As the book’s accompanying essay by Ivana Murdzheva rightfully states, these photographs did not intend to represent an “everyday life situation” but “the image that the person wish[ed] for others to see,” following the aesthetics and visual tropes of the time. What makes these images singularly personal nevertheless, are the hand-written inscriptions on their versos – reproductions and translations of which follow each portrait (except for one, which remained blank). Each note includes the name of the sitter or the recipient (at times both) as well as the place, where, and the date, when, their photograph was made. And while we learn little to nothing about the characters and lives of these people, or the times they were part of – spanning Bulgaria’s interwar years, including a short-lived military regime and the Third Bulgarian Tsardom; the country’s alliance with Nazi Germany during World War II; the Soviet occupation in 1944; followed by The People’s Republic of Bulgaria under communist rule; and, finally, the dissolution of the Soviet Union resulting in the present Republic of Bulgaria – we understand something of equal importance: the desire to be remembered by a loved one, and the significance of this act in itself.
Written with pens, fountain pens, and pencils, at times clean and neat, at others less so, we read sentences such as “For then when now will be past!”, “And still something shall remain even if it be only ashes because all strong and big things leave a trace,” or simply “To Stefka so that she will never forget me.” Contained within a few inches of paper, these quiet messages address time and forgetting, hope and wishful thinking. They illuminate the faces of those who wrote them and make us wonder about those they were addressed to, creating a sort of in-between place to reflect, feel, contemplate.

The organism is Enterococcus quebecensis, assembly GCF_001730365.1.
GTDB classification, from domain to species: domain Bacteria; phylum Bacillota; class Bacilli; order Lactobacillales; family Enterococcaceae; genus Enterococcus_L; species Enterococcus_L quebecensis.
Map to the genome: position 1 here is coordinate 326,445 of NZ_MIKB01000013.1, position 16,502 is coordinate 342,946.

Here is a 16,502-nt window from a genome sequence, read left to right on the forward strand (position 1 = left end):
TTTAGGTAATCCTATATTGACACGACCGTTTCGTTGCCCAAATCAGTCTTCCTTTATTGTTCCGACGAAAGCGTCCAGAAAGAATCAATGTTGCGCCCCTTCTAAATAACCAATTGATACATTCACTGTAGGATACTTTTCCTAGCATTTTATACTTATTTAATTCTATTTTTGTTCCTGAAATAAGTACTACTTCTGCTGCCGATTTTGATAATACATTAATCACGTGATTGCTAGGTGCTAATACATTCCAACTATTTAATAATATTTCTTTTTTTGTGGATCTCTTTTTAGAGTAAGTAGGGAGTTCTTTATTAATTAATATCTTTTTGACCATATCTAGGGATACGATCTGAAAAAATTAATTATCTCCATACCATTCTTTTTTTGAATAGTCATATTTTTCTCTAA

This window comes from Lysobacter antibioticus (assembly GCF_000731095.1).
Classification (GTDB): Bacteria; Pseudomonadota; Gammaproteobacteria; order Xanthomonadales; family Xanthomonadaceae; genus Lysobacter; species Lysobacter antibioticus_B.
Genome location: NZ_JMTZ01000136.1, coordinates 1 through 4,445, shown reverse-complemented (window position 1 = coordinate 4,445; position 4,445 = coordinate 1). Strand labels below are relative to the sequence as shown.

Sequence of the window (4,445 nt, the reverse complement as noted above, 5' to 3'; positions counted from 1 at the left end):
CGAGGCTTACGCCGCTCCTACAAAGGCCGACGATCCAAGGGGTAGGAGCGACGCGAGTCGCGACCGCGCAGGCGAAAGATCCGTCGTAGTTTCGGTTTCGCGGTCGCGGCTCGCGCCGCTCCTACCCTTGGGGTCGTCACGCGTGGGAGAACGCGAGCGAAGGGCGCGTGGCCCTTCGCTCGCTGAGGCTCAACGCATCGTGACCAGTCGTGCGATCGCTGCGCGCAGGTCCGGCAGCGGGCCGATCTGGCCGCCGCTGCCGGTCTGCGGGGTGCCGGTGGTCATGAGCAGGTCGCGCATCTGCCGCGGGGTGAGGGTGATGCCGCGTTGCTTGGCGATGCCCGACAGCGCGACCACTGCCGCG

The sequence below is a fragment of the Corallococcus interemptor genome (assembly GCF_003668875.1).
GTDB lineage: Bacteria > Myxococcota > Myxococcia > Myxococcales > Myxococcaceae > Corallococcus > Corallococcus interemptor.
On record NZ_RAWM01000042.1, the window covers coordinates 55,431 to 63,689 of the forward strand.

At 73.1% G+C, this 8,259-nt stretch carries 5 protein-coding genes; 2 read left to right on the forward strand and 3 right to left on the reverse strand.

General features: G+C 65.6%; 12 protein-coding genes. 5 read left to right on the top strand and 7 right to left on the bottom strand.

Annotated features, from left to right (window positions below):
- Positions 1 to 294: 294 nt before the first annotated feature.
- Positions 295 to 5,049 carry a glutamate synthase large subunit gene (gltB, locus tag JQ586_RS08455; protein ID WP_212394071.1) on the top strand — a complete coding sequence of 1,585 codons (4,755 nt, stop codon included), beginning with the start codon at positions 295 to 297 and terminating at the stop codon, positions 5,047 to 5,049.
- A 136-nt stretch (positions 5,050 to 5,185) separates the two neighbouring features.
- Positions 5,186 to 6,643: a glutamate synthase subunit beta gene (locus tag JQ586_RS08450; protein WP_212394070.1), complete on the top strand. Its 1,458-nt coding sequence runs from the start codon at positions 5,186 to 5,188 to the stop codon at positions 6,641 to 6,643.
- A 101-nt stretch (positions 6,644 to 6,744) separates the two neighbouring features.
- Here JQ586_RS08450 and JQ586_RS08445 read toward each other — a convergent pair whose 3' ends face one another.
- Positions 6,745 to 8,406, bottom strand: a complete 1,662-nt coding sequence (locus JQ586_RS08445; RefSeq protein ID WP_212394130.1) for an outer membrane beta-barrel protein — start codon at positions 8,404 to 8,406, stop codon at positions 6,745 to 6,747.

From a photo-historic point of view, I Give You My Face Portrait, positions itself among a perpetually growing number of books using or dedicated to vernacular photography, ranging from expansive catalogues, such as Imagining Everyday Life: Engagements with Vernacular Photography by The Walther Collection to Thomas Sauvin’s evocative 17 18 19, uniting series of object-photographs drawn from a bag of negative film that the French artist-collector salvaged from a recycling plant on the outskirts of Beijing. I Give You My Face Portrait stands out because it feels both acutely more intimate and respectfully tender. This is partly thanks to the book’s (which is handmade) subdued design: beginning with its leather-bound, metal snapped cover, recalling the photographs’ original homes, the textured pages, the typewriter fonts, and the beautiful binding visible on the book’s spine. As meaningful is the book’s treatment of its subjects, who narrate themselves, and in doing so regain a sense of agency (that I often miss in books of vernacular images). Even the book’s title comes from the photographs – an inscription (or rather the Bulgarian word for “face portrait”) that while found on many of these portraits, according to Stoyanov, has disappeared from the Bulgarian vernacular.
Every photograph has its own story, but they tend to get lost along the way. Somehow, despite the odds of time and circumstance, the photographs of I Give You My Face Portrait have managed to preserve their stories, not just as visual records of a camera, but as objects entangled with ritual. Laced into the everyday, they hover at the core of what it means to remember.
Collector’s POV: Tihomir Stoyanov does not appear to have consistent gallery representation at this time. As a result, interested collectors should likely follow up directly with the artist via his email: [email protected]